Sunday, April 22, 2012

UPDATED--"Joel Kotkin: The Great California Exodus"

Update: "Joe Shmoe Shrugs: Kotkin on California’s Middle-Class Exodus".
Original post:
We've been posting on the self-induced travails of the formerly Golden State since the blog's early days.
From the Wall Street Journal:
A leading U.S. demographer and 'Truman Democrat' talks about what is driving the middle class out of the Golden State.

'California is God's best moment," says Joel Kotkin. "It's the best place in the world to live." Or at least it used to be.

Mr. Kotkin, one of the nation's premier demographers, left his native New York City in 1971 to enroll at the University of California, Berkeley. The state was a far-out paradise for hipsters who had grown up listening to the Mamas & the Papas' iconic "California Dreamin'" and the Beach Boys' "California Girls." But it also attracted young, ambitious people "who had a lot of dreams, wanted to build big companies." Think Intel, Apple and Hewlett-Packard.

Now, however, the Golden State's fastest-growing entity is government and its biggest product is red tape. The first thing that comes to many American minds when you mention California isn't Hollywood or tanned girls on a beach, but Greece. Many progressives in California take that as a compliment since Greeks are ostensibly happier. But as Mr. Kotkin notes, Californians are increasingly pursuing happiness elsewhere.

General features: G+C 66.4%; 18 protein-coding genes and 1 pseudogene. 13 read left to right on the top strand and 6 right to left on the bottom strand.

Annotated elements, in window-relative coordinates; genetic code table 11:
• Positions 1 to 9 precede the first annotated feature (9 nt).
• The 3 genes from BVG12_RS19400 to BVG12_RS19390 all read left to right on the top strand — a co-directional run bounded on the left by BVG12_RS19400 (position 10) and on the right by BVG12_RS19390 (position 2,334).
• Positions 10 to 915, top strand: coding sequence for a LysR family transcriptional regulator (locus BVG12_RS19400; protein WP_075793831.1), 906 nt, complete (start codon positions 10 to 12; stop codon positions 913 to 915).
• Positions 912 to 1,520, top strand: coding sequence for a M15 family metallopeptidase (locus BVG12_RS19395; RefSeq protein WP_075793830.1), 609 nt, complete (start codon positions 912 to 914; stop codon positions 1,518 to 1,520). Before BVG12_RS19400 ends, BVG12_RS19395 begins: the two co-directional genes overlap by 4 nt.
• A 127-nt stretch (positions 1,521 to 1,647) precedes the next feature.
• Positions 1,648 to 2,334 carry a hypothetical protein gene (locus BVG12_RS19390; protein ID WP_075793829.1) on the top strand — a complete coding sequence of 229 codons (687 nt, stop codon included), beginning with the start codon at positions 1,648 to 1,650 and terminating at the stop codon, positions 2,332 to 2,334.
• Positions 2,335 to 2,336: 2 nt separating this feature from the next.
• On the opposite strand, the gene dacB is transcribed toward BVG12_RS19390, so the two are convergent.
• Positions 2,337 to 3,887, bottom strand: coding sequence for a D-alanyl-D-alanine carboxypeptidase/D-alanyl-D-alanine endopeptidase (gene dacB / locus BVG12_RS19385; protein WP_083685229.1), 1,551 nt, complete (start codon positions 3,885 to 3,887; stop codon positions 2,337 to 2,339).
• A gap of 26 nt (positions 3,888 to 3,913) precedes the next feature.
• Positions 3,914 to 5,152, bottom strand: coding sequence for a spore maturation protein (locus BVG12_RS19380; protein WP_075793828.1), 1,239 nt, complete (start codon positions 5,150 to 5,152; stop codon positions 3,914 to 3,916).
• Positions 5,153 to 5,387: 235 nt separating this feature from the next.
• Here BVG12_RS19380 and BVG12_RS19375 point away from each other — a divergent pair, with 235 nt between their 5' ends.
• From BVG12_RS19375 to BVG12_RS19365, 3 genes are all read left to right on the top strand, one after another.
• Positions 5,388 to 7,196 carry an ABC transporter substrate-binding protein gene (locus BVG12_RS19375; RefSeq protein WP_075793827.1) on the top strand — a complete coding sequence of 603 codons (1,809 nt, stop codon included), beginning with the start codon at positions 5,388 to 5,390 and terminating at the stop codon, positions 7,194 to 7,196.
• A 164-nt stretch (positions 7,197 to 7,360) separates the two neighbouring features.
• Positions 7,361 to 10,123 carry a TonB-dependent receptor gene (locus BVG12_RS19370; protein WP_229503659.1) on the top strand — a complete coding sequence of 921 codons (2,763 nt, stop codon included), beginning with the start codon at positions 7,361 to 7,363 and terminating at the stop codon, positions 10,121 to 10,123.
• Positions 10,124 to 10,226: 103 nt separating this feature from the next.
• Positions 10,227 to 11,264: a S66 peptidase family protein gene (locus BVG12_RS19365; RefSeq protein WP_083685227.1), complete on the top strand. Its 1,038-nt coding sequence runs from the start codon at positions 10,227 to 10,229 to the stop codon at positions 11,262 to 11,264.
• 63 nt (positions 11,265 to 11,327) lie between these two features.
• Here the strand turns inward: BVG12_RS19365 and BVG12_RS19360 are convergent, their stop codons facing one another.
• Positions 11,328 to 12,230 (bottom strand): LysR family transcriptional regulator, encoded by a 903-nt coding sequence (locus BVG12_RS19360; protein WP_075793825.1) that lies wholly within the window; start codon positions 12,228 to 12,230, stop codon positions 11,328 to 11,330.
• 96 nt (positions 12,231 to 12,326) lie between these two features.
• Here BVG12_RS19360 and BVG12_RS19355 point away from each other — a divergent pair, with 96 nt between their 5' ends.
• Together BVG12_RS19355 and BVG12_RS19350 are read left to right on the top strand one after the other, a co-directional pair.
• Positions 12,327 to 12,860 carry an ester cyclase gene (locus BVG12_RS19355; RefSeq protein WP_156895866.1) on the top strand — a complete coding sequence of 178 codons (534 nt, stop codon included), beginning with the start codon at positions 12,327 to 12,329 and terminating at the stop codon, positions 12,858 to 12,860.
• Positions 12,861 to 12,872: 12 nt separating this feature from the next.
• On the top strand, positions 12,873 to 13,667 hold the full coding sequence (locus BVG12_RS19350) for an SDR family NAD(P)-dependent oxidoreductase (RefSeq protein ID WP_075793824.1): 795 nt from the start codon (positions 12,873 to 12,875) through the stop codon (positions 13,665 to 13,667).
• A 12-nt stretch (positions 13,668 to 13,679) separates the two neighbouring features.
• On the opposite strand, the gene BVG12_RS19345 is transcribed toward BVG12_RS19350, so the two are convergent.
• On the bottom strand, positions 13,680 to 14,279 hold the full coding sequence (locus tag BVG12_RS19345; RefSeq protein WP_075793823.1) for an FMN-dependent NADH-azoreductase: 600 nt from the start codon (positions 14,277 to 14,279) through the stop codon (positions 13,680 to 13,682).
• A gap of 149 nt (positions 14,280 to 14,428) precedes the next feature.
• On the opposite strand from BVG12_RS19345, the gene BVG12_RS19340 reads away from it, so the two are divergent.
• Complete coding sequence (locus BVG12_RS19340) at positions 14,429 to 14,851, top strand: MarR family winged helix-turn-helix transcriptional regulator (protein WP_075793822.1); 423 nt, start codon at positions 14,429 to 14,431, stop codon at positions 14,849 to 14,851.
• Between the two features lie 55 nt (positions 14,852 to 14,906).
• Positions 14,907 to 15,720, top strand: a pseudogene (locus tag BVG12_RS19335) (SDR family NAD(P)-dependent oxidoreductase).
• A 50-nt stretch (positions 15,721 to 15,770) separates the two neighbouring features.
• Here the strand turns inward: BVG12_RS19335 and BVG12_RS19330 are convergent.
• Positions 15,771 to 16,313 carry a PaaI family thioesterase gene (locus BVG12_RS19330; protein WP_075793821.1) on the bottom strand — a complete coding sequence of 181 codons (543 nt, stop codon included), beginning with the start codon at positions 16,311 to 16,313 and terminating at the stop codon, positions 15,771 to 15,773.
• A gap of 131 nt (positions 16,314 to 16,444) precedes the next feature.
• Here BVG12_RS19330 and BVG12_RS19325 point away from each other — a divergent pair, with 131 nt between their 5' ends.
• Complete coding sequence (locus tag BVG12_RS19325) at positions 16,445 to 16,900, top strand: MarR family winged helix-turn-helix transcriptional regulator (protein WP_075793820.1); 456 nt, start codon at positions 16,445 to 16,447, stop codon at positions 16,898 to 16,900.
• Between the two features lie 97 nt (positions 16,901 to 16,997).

Nearly four million more people have left the Golden State in the last two decades than have come from other states. This is a sharp reversal from the 1980s, when 100,000 more Americans were settling in California each year than were leaving. According to Mr. Kotkin, most of those leaving are between the ages of 5 and 14 or 34 to 45. In other words, young families.

The scruffy-looking urban studies professor at Chapman University in Orange, Calif., has been studying and writing on demographic and geographic trends for 30 years. Part of California's dysfunction, he says, stems from state and local government restrictions on development. These policies have artificially limited housing supply and put a premium on real estate in coastal regions.

"Basically, if you don't own a piece of Facebook or Google and you haven't robbed a bank and don't have rich parents, then your chances of being able to buy a house or raise a family in the Bay Area or in most of coastal California is pretty weak," says Mr. Kotkin....MUCH MORE

HT: Carpe Diem who writes:

U-Haul rates for one-way 26 foot truck rentals in May:

From Sacramento to Houston: $2,370
From Houston to Sacramento: $1,007

From San Francisco to San Antonio: $2,214
From San Antonio to San Francisco:  $1,069

Dynamically-determined U-Haul rates reflect the differences in relative demand for one-way truck rentals between any two U.S. cities.  The 2:1 California-Texas price ratios above suggest that demand for trucks leaving California is roughly double the demand for trucks coming into the Golden State....MORE